Again we get two sides to this. Firstly, we get the correction when we are getting things wrong. I was reading a passage from the letter of James a few weeks ago and I read this, “But the wisdom from above is first pure, then peaceable, gentle, willing to yield, full of mercy and good fruits, without a trace of partiality or hypocrisy.” And the words “willing to yield” hit me between the eyes, grabbed on to my hair, and drilled themselves through my forehead. It was a correction to me and my normal behaviour which finds it very difficult to be willing to yield, especially when I know I’m right, which is most of the time.

Secondly we get the positive training in righteousness, the positive things that like the framework for a fruit tree, designed to enable the tree to be as fruitful as possible, trains us, shapes us to live in a way that is as fruitful as possible with the fruit of the Spirit, love, joy, peace, patience, kindness, goodness, faithfulness, and self control.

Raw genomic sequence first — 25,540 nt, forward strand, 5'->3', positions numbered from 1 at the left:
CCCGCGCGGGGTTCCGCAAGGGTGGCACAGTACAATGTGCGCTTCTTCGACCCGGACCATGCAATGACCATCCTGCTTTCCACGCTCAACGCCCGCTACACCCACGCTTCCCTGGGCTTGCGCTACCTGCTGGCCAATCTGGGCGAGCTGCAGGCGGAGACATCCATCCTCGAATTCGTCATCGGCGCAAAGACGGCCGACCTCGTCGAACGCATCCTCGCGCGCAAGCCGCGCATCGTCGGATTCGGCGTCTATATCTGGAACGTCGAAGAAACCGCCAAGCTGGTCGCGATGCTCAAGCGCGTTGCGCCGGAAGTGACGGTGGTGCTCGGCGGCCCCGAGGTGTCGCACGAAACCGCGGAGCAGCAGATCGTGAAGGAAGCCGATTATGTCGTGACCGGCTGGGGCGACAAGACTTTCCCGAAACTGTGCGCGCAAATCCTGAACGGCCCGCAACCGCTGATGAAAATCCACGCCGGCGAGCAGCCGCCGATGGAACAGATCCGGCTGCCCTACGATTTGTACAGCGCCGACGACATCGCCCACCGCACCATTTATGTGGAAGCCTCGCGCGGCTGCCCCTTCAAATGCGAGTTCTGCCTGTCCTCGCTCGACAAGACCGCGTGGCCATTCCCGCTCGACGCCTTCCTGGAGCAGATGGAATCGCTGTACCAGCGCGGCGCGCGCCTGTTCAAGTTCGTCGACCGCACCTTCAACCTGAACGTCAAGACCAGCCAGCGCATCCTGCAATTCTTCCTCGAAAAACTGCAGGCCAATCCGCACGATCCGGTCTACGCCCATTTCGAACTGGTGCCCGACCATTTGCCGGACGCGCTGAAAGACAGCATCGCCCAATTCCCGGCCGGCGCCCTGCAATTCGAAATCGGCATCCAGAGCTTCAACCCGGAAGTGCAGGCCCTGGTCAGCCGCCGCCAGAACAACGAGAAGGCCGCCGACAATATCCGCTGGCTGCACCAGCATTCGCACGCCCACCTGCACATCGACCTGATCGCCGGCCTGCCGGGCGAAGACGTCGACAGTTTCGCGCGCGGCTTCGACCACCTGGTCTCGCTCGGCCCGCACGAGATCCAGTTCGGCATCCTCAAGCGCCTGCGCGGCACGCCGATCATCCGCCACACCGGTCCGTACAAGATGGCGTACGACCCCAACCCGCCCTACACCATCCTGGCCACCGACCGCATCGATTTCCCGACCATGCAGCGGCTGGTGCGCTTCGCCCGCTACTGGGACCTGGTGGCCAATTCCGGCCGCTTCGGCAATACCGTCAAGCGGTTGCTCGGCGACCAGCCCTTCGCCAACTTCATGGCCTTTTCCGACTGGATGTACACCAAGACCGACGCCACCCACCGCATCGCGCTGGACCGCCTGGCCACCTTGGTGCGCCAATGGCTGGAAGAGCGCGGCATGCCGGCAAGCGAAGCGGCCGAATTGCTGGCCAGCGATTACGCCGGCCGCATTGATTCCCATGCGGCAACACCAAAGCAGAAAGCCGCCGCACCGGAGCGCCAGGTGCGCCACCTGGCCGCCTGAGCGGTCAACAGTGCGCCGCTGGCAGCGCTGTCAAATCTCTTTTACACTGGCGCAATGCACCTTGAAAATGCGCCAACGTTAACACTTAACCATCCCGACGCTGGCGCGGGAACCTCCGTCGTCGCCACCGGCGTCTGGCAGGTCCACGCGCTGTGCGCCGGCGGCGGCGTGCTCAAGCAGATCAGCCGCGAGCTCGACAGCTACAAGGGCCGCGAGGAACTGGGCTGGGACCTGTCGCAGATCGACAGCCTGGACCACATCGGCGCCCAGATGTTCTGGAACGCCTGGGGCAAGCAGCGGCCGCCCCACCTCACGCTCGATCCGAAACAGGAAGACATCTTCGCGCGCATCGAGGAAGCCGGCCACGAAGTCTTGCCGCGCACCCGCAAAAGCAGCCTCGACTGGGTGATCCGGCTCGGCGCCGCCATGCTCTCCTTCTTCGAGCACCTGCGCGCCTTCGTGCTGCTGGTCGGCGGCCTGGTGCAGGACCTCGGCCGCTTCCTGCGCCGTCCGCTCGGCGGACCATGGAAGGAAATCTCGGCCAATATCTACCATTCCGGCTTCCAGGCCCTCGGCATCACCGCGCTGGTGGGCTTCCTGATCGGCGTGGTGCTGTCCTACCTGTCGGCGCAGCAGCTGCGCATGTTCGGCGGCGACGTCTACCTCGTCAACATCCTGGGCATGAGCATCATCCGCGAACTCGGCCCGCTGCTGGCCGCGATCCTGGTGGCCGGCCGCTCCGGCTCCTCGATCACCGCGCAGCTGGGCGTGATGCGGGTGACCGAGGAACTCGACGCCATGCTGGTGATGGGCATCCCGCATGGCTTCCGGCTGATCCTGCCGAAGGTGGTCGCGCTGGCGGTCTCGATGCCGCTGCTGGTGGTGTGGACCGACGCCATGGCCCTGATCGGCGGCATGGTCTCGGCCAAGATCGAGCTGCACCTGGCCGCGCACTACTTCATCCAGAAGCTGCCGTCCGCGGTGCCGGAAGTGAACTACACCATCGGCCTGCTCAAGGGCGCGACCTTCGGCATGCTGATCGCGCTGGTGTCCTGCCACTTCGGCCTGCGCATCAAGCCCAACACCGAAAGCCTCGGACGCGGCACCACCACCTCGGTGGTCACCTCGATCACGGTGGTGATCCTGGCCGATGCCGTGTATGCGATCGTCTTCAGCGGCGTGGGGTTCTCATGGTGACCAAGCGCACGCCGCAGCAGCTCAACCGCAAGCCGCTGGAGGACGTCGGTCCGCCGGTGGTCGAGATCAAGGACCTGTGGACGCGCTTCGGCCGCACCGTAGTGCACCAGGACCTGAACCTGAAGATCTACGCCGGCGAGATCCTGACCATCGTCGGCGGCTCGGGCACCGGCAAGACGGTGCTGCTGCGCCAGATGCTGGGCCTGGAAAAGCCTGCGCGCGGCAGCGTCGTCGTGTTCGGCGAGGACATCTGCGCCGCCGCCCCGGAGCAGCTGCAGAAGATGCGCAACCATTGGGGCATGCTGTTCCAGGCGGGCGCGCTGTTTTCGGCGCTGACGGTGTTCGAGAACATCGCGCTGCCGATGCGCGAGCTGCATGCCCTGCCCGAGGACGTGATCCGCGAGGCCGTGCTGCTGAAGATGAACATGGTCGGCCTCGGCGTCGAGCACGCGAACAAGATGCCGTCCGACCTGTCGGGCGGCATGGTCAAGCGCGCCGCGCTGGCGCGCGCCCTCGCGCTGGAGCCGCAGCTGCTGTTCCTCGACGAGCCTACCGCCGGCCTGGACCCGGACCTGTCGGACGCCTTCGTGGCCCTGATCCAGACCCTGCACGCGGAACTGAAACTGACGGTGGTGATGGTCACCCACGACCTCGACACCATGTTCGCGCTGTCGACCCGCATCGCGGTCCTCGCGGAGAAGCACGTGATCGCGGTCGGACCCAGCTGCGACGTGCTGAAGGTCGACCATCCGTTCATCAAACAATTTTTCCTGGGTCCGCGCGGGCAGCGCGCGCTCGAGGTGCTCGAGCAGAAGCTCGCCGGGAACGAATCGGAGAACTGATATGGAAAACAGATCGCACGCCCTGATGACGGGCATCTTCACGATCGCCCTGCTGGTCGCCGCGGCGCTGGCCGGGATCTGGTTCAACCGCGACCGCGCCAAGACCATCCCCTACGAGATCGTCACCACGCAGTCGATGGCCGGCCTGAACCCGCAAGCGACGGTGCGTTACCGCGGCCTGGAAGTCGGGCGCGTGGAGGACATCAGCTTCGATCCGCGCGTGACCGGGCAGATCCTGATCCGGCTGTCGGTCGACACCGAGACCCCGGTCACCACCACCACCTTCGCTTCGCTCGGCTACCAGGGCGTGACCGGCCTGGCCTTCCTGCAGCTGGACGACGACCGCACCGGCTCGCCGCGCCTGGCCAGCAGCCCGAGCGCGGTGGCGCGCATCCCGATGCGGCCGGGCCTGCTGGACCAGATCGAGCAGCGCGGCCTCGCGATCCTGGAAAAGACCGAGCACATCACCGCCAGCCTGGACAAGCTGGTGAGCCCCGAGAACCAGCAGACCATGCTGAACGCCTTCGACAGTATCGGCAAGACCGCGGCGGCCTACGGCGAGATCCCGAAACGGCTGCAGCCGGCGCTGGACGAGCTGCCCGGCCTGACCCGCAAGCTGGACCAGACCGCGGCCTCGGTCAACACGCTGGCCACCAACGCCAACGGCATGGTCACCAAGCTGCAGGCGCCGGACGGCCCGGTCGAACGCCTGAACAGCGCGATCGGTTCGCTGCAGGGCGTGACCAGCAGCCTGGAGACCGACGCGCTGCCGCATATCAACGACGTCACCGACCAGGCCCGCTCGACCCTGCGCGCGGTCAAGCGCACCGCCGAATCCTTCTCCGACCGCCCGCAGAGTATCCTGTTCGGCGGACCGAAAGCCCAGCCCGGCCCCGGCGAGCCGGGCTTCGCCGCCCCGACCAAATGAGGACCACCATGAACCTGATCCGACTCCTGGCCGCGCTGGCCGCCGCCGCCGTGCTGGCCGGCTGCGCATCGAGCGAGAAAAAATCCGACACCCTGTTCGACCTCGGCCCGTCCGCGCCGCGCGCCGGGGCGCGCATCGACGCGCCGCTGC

This is important because this is all about equipping everyone who belongs to God to be equipped for every good work. Having been rescued ourselves, we are equipped and sent out to bring that rescue others from the mess that they find themselves in.

Why do we read the Bible? So that we can live well and help to bring rescue to others, having been rescued ourselves.

But why the Bible, why is the Bible able to do this for us? We talked last time about the Bible being a collection of books written by a load of different people, in different places and languages. So, how is it able to do these things? Why do we read the Bible?

Because it is inspired by God. The Bible is God-breathed. It is the word of God to us. In the very earliest times God breathed into creation and gave it life. Whenever God speaks, things change. God’s Holy Spirit breath changes lives. God’s breath is the source of all life and carries God’s power, and the Bible is God breathed. So, it carries God’s life, God’s spirit, and God’s power.

To be honest I don’t fully understand how that works, but I have experienced it again and again in my life. The words of this book have rescued me from more messes, more times of lostness than I can recount, they have shaped my life in a way that enables me to love more fully and deeply, they continue to shape me, and they have given me new life and strength time after time by communicating God’s love to me. That is why I read the Bible.